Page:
This is fraud, pure fraud. However, Krugman also slyly gives away his real goal: Fully Nationalized Medical Care:
Can you imagine a better reform? Sure. If Harry Truman had managed to add health care to Social Security back in 1947, we’d have a better, cheaper system than the one whose fate now hangs in the balance. But an ideal plan isn’t on the table. And what is on the table, ready to go, is legislation that is fiscally responsible, takes major steps toward dealing with rising health care costs, and would make us a better, fairer, more decent nation.Guess what? As the bedlam that will result from this "fiscally responsible" legislation increases -- and I have no doubt that the House Democrats will cave in the end -- the next step (and the next step after that) will be to create the "single payer" plan that Krugman has wanted all along.
I am no fan of the current system. Third-party payments for rudimentary medical care through insurance are responsible for the costly mess that is U.S. medical care. If we purchased food or automobiles via the same payment system through which we purchase medical care, there would be runaway costs and utter chaos in those markets, too.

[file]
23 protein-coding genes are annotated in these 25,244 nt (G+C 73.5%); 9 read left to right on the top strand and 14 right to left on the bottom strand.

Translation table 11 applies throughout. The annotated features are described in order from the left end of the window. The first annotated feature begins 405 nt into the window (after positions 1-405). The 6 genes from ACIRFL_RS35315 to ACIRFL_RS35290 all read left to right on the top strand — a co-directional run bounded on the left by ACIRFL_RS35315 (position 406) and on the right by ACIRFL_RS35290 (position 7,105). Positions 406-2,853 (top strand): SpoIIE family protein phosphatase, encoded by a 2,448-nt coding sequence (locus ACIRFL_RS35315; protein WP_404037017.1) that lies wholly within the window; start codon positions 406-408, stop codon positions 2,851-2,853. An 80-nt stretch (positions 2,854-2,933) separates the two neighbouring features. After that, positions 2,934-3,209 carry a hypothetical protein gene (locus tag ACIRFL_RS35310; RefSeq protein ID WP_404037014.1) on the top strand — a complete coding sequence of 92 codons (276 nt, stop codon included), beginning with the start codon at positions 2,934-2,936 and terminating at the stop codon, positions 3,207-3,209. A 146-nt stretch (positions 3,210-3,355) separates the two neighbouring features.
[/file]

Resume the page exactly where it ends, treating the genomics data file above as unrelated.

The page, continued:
I'll go a step further. Even if Republicans were to take back the Congress in the upcoming elections, there is no way this bill would be repealed, no matter what they might have promised in the heat of a political campaign. This is a bill that, in my view, is purposely designed to drive everyone to a "single-payer" government plan, as what exists in Canada. However, it also will be an entitlement, and once entitlements become law, they are politically-impossible to eliminate.
No, Americans are going to be stuck with something that will cost them much more of their earnings -- and produce inferior care -- than a true free-market in medical care would produce. Unfortunately, we now are so far removed now from such markets in that sector that most people would be afraid to take the plunge and eliminate the government controls and subsidies. Thus, we ultimately will be stuck with "single-payer," and the long lines and waits and denial of care that will accompany it. Sooner or later, the Trojan Horse will open and government minions will take over everything in medical care (that they don't already control).
In his promotion of this monstrous bill, I believe that Paul Krugman really does understand that, no, it won't cut costs, no, it won't reduce the deficit, and, yes, it ultimately will lead to an utterly politicized system. For once, I wish he would tell the truth about what is to happen, but Krugman long ago gave up telling the truth in exchange for being a shill and a political operative.